Illegal Citizens: the troubled agents of Laetitia Masson (review)

Illegal Citizens: the troubled agents of Laetitia Masson (review)

The filmmaker adapts DOA's maousse novel, transforming its violent spy thriller into a melancholy drift in an Arte mini-series.

We have to start with the novel. In 2007, DOA published an explosive novel in the Série Noire. A 700-page behemoth book, based on globalized nonsense, which traveled the world at the speed of an Avangard missile. We went from Afghanistan to London or from Syria to Boulevard de la Villette in less than half a page. A record number of characters, heroes who changed sides as well as shirts, acronyms and acronyms galore, DOA took us into a parallel universe where sex, drugs, religion, geopolitics and secret services mixed dangerously.

This novelexplained the author in a recent interview book, aimed to follow the personal trajectory of an executioner of dirty works, code name Lynx, who comes to impact history at the dawn of the 21st century, in the aftermath of September 11“. Stifling realism, obsession with the truth (the multiplication of press articles and the – fascinating – digressions which redacted his book), and exposure of the flaws of the intelligence services (and thus of democracy), Illegal Citizens was a bomb of improbable fractal violence and hardness.

The kind of books that are impossible to transcribe on the small screen but which make a lot of producers dream. And it was finally Laetitia Masson who stuck to it.

Years ago, Masson adapted Why (not) Brazil and it's a long way from Christine Angot to DOA. Far also from the dangerous, behaviorist and globalized world of the novelist to the fantastical, mysterious and very psychological world of the filmmaker. It's immediately eye-catching. When does the first episode of Illegal citizens, a voice whispers slowly from Baudelaire. DOA undoubtedly loves poetry (he also cited the cursed poet), but his novel opened with another form of literature, the para prayer and a quote from Clausewitz. Two rooms, two atmospheres.

And then when Lynx, the hero, finally bursts into the frame, it is in the guise of Raphael Quenard, slender, very fine appearance, with this drawling and clashing accent. We are a thousand miles from the ideas we had of the character in the novels (personally, we have always imagined him under the mixed features of Daniel Craig and a young Sam Shepard).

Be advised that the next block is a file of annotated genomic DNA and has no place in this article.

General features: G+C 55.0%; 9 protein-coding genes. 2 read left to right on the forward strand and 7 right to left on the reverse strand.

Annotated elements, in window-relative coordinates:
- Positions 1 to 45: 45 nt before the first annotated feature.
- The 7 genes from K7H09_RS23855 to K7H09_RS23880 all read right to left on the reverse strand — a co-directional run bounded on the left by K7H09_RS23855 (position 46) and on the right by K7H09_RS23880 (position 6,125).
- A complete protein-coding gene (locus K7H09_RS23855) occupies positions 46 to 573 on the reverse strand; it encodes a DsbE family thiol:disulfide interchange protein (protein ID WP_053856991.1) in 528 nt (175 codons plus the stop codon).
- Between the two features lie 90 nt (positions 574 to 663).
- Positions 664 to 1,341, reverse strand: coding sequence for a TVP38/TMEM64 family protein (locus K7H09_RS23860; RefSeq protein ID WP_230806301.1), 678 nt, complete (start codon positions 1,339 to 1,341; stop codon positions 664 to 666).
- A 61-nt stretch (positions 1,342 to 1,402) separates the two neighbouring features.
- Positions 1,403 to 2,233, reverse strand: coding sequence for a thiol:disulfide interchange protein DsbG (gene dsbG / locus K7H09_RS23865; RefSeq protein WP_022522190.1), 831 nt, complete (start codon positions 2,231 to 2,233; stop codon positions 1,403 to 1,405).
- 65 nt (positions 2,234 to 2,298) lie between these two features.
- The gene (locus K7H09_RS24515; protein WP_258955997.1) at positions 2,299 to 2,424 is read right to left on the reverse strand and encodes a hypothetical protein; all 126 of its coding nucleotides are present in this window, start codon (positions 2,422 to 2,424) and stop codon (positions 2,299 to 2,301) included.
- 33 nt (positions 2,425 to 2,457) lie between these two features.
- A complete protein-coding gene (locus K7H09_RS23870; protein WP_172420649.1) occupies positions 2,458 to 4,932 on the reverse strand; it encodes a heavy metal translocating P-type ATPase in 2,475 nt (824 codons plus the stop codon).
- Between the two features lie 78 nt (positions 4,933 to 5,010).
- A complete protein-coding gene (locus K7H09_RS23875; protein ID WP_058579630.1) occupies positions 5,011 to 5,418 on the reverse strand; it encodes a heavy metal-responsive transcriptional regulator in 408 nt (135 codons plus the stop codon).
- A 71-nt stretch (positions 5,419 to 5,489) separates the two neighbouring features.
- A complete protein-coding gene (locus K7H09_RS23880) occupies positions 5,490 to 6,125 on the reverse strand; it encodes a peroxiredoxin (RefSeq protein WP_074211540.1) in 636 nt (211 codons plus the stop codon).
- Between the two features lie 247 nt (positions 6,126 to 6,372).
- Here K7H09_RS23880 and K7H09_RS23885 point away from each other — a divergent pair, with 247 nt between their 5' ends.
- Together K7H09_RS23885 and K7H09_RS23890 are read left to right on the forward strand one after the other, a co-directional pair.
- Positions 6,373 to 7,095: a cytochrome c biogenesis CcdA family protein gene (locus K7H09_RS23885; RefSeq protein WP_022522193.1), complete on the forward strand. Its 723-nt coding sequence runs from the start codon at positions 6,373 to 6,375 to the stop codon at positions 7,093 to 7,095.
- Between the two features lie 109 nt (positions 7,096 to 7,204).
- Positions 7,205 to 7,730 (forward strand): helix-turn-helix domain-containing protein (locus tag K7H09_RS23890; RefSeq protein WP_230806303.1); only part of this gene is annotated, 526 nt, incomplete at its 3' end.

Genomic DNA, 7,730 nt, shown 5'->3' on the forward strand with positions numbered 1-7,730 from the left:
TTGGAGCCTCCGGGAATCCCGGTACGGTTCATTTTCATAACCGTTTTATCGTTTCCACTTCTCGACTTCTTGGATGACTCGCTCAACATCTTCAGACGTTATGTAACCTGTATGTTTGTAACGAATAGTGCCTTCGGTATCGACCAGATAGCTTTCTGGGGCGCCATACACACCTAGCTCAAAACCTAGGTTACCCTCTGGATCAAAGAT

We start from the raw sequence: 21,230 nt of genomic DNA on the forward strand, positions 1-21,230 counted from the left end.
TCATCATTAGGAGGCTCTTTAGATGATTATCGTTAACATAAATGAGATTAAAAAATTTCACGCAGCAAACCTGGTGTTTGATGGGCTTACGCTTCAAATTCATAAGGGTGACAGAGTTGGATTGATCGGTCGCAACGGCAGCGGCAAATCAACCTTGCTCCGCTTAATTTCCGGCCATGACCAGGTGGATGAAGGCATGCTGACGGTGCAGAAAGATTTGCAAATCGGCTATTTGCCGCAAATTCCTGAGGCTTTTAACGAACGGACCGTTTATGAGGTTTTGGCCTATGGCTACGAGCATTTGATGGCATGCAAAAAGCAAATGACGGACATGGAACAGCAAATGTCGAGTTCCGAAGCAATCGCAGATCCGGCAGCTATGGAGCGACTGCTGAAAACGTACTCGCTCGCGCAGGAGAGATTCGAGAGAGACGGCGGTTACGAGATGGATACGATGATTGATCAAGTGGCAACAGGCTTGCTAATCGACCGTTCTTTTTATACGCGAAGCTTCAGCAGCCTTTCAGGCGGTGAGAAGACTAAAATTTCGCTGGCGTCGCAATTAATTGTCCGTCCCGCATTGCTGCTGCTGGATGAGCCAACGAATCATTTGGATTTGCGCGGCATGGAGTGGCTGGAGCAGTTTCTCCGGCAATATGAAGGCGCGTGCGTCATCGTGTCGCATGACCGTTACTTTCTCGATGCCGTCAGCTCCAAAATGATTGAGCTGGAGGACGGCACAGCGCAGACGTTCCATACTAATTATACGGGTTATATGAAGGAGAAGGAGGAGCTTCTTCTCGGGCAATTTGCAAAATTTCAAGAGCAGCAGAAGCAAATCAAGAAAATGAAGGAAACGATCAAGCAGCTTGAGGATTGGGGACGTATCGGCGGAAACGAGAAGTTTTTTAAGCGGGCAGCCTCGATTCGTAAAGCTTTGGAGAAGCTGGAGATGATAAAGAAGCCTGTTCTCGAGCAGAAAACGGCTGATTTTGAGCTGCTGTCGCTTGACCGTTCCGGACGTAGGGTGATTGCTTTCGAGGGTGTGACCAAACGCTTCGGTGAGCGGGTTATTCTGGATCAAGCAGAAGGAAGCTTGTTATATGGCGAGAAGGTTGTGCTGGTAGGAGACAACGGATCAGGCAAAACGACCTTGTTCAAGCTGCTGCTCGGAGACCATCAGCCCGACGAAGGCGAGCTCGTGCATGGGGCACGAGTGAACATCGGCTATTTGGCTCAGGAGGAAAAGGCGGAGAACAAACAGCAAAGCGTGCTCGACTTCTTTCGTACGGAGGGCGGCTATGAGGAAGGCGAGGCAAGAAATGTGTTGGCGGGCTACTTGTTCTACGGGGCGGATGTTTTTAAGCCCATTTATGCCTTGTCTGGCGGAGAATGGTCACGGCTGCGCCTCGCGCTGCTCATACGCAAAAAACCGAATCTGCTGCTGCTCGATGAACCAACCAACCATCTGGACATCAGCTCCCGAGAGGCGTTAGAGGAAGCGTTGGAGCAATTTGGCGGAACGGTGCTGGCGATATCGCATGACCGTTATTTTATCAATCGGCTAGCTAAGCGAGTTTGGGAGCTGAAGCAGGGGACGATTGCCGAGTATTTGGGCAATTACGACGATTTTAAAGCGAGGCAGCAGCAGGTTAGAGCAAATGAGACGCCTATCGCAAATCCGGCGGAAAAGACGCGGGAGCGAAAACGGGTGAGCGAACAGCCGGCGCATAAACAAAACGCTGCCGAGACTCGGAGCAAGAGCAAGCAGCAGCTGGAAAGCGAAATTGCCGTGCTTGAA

We understand in any case, by this casting and this voice-over, that Masson therefore chose to change the terrain of operations. His mini-series will not be muscular and pyrotechnic but poisonous and melancholic. Inner rather than omniscient.

Rather than wanting to ensure the pyrotechnic quota, the filmmaker focuses on the romanticism of the work. To summarize the plot for those who have not read the novel (9.90 euros in your pocket, you no longer have excuses), we essentially follow three characters in the aftermath of September 11. Lynx, played by Raphael Quenard, is therefore a mysterious mercenary who works for a private pharmacy carrying out the dirty work of the French secret services. Fennec, played by Gringe (superb casting idea), is a spy infiltrated in a Salafist mosque; finally Amel (played by Nailia Harzoune) is a young idealistic journalist who tries to understand what all these idiots are doing in the shadows.

Because a real danger threatens: a terrorist group was able to obtain French nerve gas and intends to use it to foment an attack. But the filmmaker looks elsewhere. What interests him is less the convulsive movement of history, its secret lines of force, and its agents of change, than the romanticism of situations and the politics of feelings. Masson deliberately chooses to simplify the plot. She dismembered the monumental masterpiece to focus on the inner torments of her characters, their solitude and their existential sadness. Here, sentimental manipulations count as much as mysteries and political secrets.

We must emphasize the impeccable casting. Quenard ideally embodies certain facets of Lynx (his discretion, his ambiguous sensuality and his weaknesses) taking the hero towards a contemporary Smiley rather than towards a Neo Bourne. Gringe makes a formidable Fennec, all internalized rage, consumed by guilt. As for Nailia Harzoune, she recalls that DOA knows how to write complex female characters. Ambitious and clumsy, tormented and wild, her Amel is a success.

If some readers of DOA may cry treason, this is the characteristic of any adaptation. We would rather salute the work of Laëtitia Masson who, despite the obvious budgetary constraints, offers a personal adaptation of the book, romantic and centered on its characters.

The 4 episodes of Illegal Citizens are available on Arte.TV, they will be broadcast on the air on Thursday March 21

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